The European Commission published the bulk of the text of the EU Japan Economic Partnership Agreement in early December last year.
Below some highlights of the pact and some comments – result of your truly’s Christmas break reading. The deal favours significantly EU exporters and is relatively unambitious in services.
Goods: exporting the European supermarket, department store and car dealership
The EU Japan trade pact is quite ambitious in achieving import tariff eliminations but is not as ambitious as the EU’s trade pact with Canada, CETA.
Most tariffs in industrial goods are eliminated on entry into force. For Japan this exercise was painless, given the fact that it already applies very low import tariffs.
On agriculture and food products, the liberalisation achived by the parties is significant given both the EU’s and in particular Japan’s notorious trade protectionism in this sector, but the trade agreement will – by far – not result in an open market.
Both sides go back to ancient habits of taking a lot of time to liberalise tariffs or quotas in agriculture. The EU will eliminate tariffs on a large variety of Japanese agriculture products in a period of 15 years. The EU is not liberalising rice imports from Japan, nor imports of items like seaweed – all iconic Japanese staples.
Japan opened its markets in wines and spirits immediately to European exporters. The EU’s success in getting a better deal for its dairy exports – a key ask in the negotiations – remains very limited.
The tariff rate quotas the EU obtained for products such as ‘wheat’ (270 tonnes at 9.4 yen per kg by year 9 of the agreement), ‘food preparations of barley’ (200 tonnes by year 6), ‘butter, skimmed milk powder, butter milk powder and condensed milk’ (15.9 thousand tonnes by year 6 plus a hefty tariff) are surprisingly small.
The picture looks a little better for EU cheeses – 20 thousand tonnes as of year one, to be increased to 31 thousand tonnes by year 11 of the agreement. It also looks better for processed foods more generally. Products like frozen pizza, pasta, meat products such as sausages, confectionery, vegetable and fruits and related preparations (eg. jams), will get to enter Japan duty free five years after entry into force of the agreement. The tariff rates will be gradually reduced before that deadline.
EU fashion and textiles exporters are also winners in the pact, although individual items such as Gucci bags (leather bags with metallic buckle) will have to wait 5 years until they can enter Japan duty free.
It’s been a long time since the EU agreed to phase-in periods that are longer than seven years, but with Japan, it did it.
Japan’s top ask in the negotiations was to see the EU’s 10 percent auto tariffs brought down to zero. For passenger cars, the EU agreed to phase in the tariff eliminations in seven years. But tariffs on imports of tractors or buses will only be eliminated after twelve years after the coming into force of the agreement, down from their current high level of 16 percent of the value of the import. For Japanese motorcycles the picture looks a bit better: a phase-in period of five years only.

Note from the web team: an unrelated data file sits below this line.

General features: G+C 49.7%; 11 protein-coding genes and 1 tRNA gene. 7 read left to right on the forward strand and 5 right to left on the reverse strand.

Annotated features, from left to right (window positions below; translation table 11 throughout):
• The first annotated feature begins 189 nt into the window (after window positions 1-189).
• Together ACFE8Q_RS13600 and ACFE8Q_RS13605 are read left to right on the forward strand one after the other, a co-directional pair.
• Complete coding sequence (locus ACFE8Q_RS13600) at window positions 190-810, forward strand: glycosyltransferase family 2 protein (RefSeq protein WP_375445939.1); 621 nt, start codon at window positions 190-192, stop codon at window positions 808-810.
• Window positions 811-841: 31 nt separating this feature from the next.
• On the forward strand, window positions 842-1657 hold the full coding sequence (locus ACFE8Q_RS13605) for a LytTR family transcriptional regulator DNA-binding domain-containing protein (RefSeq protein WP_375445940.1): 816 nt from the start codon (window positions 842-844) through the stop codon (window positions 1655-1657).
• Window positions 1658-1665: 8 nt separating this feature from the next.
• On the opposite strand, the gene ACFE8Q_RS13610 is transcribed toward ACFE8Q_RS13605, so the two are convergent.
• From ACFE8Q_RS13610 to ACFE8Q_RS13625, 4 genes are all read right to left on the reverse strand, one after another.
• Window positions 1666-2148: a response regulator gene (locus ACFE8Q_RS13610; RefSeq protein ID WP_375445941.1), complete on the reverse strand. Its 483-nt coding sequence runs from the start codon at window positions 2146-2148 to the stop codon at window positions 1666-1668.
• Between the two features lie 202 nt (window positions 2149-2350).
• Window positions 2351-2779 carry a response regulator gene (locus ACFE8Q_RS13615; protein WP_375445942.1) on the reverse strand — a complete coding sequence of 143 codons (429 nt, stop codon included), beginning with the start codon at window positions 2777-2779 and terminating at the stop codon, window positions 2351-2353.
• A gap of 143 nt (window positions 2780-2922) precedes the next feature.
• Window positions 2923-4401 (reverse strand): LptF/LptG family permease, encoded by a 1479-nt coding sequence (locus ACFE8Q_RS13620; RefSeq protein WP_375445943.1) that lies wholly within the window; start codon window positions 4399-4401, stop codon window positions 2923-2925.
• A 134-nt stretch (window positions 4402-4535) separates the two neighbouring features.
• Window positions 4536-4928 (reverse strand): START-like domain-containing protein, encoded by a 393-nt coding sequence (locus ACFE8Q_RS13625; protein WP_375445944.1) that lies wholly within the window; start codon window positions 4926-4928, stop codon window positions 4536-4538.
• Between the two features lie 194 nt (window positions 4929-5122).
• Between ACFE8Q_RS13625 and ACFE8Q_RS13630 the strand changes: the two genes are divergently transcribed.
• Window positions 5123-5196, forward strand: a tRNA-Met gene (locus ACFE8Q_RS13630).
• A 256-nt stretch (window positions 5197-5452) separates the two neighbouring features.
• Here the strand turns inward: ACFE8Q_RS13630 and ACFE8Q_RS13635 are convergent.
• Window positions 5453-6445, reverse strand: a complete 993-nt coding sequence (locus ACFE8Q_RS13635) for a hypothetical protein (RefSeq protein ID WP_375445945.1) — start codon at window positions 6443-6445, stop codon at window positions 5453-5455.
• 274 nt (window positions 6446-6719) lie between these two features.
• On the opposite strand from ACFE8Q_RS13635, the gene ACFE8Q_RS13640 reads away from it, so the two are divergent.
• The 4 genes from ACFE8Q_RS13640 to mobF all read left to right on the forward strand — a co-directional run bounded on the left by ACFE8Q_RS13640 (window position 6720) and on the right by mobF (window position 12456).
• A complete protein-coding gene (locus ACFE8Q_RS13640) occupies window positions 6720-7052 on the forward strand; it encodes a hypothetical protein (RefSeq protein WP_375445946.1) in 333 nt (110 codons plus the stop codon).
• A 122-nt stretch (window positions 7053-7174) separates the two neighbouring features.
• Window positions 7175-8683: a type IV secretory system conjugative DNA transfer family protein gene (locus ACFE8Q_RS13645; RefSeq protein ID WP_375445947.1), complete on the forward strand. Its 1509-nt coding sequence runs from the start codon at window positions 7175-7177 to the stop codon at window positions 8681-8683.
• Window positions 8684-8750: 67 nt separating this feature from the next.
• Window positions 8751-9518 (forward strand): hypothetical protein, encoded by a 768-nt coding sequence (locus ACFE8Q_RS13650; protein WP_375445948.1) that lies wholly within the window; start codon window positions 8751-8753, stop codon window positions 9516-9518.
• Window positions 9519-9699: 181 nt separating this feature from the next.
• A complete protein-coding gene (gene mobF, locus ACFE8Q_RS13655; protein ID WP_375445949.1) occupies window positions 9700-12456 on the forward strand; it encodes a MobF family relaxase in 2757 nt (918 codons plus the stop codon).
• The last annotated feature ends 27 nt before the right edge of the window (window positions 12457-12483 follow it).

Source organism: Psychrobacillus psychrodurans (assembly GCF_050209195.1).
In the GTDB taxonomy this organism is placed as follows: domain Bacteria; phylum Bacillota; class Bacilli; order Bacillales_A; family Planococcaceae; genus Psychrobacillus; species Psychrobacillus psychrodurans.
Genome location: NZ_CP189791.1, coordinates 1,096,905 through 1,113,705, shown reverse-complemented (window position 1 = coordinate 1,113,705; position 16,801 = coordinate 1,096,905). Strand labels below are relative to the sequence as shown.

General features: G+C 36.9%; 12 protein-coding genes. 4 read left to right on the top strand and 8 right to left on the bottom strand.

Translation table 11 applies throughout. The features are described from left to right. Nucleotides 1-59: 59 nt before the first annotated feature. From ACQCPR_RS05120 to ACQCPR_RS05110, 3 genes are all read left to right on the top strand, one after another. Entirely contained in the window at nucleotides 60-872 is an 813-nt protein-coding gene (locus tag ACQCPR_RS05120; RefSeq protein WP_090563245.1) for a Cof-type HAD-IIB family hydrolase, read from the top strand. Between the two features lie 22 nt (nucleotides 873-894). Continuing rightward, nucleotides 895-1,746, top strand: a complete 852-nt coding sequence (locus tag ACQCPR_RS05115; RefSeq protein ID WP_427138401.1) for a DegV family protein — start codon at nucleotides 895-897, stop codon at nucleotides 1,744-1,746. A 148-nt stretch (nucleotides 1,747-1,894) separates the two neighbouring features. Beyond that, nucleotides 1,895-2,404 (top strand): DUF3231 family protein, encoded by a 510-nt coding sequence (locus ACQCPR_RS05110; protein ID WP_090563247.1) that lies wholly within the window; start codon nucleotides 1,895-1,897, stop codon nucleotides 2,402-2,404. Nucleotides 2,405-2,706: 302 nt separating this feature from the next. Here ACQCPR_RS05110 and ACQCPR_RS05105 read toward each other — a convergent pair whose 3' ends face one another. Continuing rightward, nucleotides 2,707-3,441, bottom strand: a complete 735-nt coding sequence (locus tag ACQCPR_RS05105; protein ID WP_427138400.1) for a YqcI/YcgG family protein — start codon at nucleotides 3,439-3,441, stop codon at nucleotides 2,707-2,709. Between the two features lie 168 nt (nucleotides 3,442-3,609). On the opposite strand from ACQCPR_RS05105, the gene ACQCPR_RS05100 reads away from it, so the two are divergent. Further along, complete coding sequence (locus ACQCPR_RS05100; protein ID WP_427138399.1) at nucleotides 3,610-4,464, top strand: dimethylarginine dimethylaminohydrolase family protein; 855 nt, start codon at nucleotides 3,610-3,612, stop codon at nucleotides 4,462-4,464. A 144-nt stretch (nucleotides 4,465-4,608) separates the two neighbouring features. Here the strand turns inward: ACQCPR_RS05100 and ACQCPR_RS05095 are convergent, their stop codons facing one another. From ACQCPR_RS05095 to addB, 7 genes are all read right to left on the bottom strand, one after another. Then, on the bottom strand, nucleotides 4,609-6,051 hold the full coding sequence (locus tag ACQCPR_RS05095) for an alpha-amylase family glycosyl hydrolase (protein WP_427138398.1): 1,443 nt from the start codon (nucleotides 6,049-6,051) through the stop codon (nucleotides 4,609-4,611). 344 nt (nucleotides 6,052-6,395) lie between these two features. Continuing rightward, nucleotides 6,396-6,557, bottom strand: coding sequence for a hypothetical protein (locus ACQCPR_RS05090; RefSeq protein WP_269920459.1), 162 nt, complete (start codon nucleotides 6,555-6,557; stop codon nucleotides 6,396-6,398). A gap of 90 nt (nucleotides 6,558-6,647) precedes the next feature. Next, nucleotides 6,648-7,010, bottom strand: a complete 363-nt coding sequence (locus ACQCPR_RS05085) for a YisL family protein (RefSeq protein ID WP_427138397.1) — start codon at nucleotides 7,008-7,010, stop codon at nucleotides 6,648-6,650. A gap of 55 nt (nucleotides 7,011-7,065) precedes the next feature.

The EU is slightly more generous when it comes to liberalising import tariffs on Japan’s famous knives (HS 821192 and HS 821193): the 8.5 percent tariff will go down to zero in five year. So one day these sharp and expensive knives will become a little bit more affordable in Europe.
The rules of origin for the goods are generally relatively simple, with a general rule of 55 percent local content in the FOB – freight on board – price, or 50 percent regional value. These rules are more restrictive for cars (60 percent and 45 percent respectively), ships and boats (65 percent and 40 percent respectively), and for other products such as ceramics or some chemicals. In textiles the model taken is the EU’s style requirement of ‘double transformation’.
The tariff and quota deals are complemented with chapters on sanitary and phytosanitary measures and technical barriers to trade. Through an annex on food additives and auto standards, the EU gets Japan to accept international standards, not least UN ECE’s famous Working Party 29 on technical standards in cars.
Japan also recognises EU Geographical Indications for foodstuffs. This is presumable a major achievement for the EU – but the text is not yet available.
All in all the picture on goods that emerges is a broad win for the EU’s food processing industry, fashion (including thanks to the rules of origin), and car industry (the standards issue is more important than tariffs). What Japan really gets in return appears relatively limited: free trade for its competitive machinery perhaps.
Services: a TiSA and CETA minus agenda, visas for spouses
In the area of services, both Brussels and Tokyo did not get out of their comfort zone.
The liberalising commitments – except for Mode 4 – are made on the basis of a ‘negative list’, making the reading of the services schedules much easier than that included in other free trade agreements signed by the EU. The list of reservations published by both parties bears no surprises and matches the current picture of the EU and Japanese regulatory landscape.